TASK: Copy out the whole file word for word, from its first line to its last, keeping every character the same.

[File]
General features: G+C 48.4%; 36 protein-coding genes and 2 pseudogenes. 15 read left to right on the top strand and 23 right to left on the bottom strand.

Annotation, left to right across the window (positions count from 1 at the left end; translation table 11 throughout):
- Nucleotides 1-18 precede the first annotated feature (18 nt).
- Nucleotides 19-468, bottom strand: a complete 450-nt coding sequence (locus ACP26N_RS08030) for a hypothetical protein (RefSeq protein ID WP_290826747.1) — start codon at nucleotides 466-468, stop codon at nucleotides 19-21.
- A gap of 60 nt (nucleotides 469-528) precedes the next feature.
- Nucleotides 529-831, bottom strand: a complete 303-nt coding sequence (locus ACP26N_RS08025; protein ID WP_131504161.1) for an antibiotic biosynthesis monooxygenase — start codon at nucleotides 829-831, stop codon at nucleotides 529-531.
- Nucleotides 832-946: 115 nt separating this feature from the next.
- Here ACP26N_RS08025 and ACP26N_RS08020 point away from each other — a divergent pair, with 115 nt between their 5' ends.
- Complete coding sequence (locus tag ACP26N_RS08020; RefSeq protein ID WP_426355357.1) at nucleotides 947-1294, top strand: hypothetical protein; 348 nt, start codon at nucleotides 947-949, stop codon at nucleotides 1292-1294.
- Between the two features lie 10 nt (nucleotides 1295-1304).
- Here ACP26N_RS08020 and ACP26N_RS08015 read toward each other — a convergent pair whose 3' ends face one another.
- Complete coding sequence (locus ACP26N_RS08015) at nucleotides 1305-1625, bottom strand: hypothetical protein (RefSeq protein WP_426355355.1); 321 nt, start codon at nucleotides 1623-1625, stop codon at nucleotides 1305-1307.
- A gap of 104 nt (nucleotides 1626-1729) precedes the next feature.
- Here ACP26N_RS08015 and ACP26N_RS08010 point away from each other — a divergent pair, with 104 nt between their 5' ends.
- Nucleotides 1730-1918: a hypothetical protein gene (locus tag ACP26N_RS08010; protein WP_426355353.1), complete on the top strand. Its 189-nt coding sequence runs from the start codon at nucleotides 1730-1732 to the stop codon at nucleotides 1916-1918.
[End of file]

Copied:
General features: G+C 48.4%; 36 protein-coding genes and 2 pseudogenes. 15 read left to right on the top strand and 23 right to left on the bottom strand.

Annotation, left to right across the window (positions count from 1 at the left end; translation table 11 throughout):
- Nucleotides 1-18 precede the first annotated feature (18 nt).
- Nucleotides 19-468, bottom strand: a complete 450-nt coding sequence (locus ACP26N_RS08030) for a hypothetical protein (RefSeq protein ID WP_290826747.1) — start codon at nucleotides 466-468, stop codon at nucleotides 19-21.
- A gap of 60 nt (nucleotides 469-528) precedes the next feature.
- Nucleotides 529-831, bottom strand: a complete 303-nt coding sequence (locus ACP26N_RS08025; protein ID WP_131504161.1) for an antibiotic biosynthesis monooxygenase — start codon at nucleotides 829-831, stop codon at nucleotides 529-531.
- Nucleotides 832-946: 115 nt separating this feature from the next.
- Here ACP26N_RS08025 and ACP26N_RS08020 point away from each other — a divergent pair, with 115 nt between their 5' ends.
- Complete coding sequence (locus tag ACP26N_RS08020; RefSeq protein ID WP_426355357.1) at nucleotides 947-1294, top strand: hypothetical protein; 348 nt, start codon at nucleotides 947-949, stop codon at nucleotides 1292-1294.
- Between the two features lie 10 nt (nucleotides 1295-1304).
- Here ACP26N_RS08020 and ACP26N_RS08015 read toward each other — a convergent pair whose 3' ends face one another.
- Complete coding sequence (locus ACP26N_RS08015) at nucleotides 1305-1625, bottom strand: hypothetical protein (RefSeq protein WP_426355355.1); 321 nt, start codon at nucleotides 1623-1625, stop codon at nucleotides 1305-1307.
- A gap of 104 nt (nucleotides 1626-1729) precedes the next feature.
- Here ACP26N_RS08015 and ACP26N_RS08010 point away from each other — a divergent pair, with 104 nt between their 5' ends.
- Nucleotides 1730-1918: a hypothetical protein gene (locus tag ACP26N_RS08010; protein WP_426355353.1), complete on the top strand. Its 189-nt coding sequence runs from the start codon at nucleotides 1730-1732 to the stop codon at nucleotides 1916-1918.